The Romanesque art was a European art movement included in the XI, XII, and XVII centuries. Generally, its characterization used a specific language, with coherence and realism. They represent various manifestations, including architecture, sculpture, and painting.
Its roots intermingled the movements of Germany, Spain, Italy, and France, and then extended to the rest of the world in time.
Characteristics Of Romanesque Art
Background Of Romanesque Art
Romanesque art was essentially in response to social and governmental changes in Europe, such as:
- The arrival of the Capetos to the French throne,
- The consolidation and diffusion of Christianity,
- The beginning of the Spanish Reconquest,
- The appearance and/or diffusion of the Romance languages,
- Economic expansion and the construction boom due to urban expansion and pilgrimages
Romanesque Art Bases Were Religious
The construction of churches and monasteries characterizes this art. Moreover, it reflects the values of the new feudal societies with strong religious influences.
This movement staged certain values, in art understood as functional: not to be “seen” but to “exist in it and practice.”
It Uses Three Laws
Romanesque art evoked scenes of everyday life in relation to the sacred. Generally, there are three laws applicable to its creation:
- Functional law. Art must be experienced and lived. Moreover, it also must have a function.
- Law of the material. The material is an element in itself and not a means: it has beauty. As a result, its meaning allows adapting plans and working in innovative ways.
- Symbolic Law: Their forms have interpretations and applications accordingly to the objectives. Hence, the churches have high vaults to “better fulfill their spiritual function”.
The materials are not present element, as well as a means for creating. Similarly, its naturalization and naturalness are respected. In this art the use of:
- Poor materials (such as, porous stone, basalt, volcanic rock, cooked mud and bone)
- Marble (mostly in monuments, buildings and sculptures)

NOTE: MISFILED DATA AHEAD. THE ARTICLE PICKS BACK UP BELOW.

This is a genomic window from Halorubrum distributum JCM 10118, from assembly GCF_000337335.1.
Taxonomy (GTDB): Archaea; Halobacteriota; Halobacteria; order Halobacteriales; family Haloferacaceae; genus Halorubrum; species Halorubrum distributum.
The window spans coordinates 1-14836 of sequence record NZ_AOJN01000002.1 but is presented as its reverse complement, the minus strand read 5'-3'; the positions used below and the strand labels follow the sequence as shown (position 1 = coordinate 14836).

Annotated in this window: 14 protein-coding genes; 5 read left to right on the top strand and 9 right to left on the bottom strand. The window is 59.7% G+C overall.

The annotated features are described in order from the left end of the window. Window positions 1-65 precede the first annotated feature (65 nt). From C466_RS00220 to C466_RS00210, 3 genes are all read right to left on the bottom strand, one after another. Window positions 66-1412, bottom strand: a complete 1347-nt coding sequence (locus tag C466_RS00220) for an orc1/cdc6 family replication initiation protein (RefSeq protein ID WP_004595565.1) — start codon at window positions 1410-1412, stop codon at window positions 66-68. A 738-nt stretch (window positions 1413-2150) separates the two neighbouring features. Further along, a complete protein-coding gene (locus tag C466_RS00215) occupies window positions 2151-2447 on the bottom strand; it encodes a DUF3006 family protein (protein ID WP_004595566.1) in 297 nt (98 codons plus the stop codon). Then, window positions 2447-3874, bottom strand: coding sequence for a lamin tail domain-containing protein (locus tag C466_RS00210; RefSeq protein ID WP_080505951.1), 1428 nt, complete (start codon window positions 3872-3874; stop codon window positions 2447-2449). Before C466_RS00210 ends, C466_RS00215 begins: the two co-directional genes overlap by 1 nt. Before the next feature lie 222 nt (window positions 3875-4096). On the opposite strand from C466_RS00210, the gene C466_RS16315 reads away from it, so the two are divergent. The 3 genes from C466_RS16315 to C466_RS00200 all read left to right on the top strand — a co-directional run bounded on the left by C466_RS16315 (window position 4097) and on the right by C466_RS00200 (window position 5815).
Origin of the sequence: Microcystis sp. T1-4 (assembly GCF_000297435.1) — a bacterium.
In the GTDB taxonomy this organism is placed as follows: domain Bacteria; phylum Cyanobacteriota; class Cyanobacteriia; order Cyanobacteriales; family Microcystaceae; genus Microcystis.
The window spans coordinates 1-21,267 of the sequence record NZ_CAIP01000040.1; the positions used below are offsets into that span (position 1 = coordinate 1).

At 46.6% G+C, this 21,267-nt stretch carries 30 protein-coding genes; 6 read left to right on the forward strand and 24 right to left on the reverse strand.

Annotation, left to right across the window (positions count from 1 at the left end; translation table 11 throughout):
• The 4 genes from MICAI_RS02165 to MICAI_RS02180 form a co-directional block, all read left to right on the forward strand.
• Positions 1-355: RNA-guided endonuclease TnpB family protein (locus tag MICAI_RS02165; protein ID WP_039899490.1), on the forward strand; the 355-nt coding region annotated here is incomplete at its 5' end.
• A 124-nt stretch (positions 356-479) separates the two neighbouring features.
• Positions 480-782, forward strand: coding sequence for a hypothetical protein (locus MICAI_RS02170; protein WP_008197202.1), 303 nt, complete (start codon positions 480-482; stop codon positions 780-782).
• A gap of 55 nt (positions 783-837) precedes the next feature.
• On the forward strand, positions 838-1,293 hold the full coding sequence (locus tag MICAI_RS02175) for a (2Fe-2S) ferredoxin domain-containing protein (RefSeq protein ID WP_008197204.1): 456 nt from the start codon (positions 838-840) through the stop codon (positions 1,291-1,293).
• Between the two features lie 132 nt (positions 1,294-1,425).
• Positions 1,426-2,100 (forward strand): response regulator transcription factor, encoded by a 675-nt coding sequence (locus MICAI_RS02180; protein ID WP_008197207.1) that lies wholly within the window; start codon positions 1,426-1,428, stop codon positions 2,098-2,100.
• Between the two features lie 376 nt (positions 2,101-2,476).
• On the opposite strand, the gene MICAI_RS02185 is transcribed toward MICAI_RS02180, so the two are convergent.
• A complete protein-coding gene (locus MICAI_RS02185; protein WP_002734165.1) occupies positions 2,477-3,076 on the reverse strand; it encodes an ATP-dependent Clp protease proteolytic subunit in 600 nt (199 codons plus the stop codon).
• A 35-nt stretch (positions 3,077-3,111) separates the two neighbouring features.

- Concrete (covering stone, in a revolutionary constructive method)
Forms And Colours
Additionally, it has multiple colours that give depth to the meanings. Thus, the pieces reflect everyday life in a schematic, conventional and realistic way.
Architecture is the main manifestation of Romanesque art. It is characterized by wide pillars composed of many things, such as prismatic cores, semicircular arches, and buttresses in walls that hold vaults and roofs, domes on tubes, semi-circular apses, bent arches, crypts, bell towers, decorative friezes and the inclusion of sculptures.
Romanesque sculpture and architecture have strong linkages with one another. Additionally, these mostly included biblical teachings in stone, wood and other materials. In this case, they include scenes from the life of Christ, fantastic animals, war scenes or everyday life.
The portraitist sculptures with Greek influences but mainly oriented to highlight the defects and not the beauty stand out. But, the relief sculptures made in large pieces that capture important events or sequences of events.
Importance And Significance
In addition, the movement accompanied the religious growth of Christianity and expanding its notions beyond borders. Thus, Romanesque art stands out as the first major multiple artistic manifestations in Western Europe, of semi-global expansion, including the vast illiterate populations as recipients of the messages.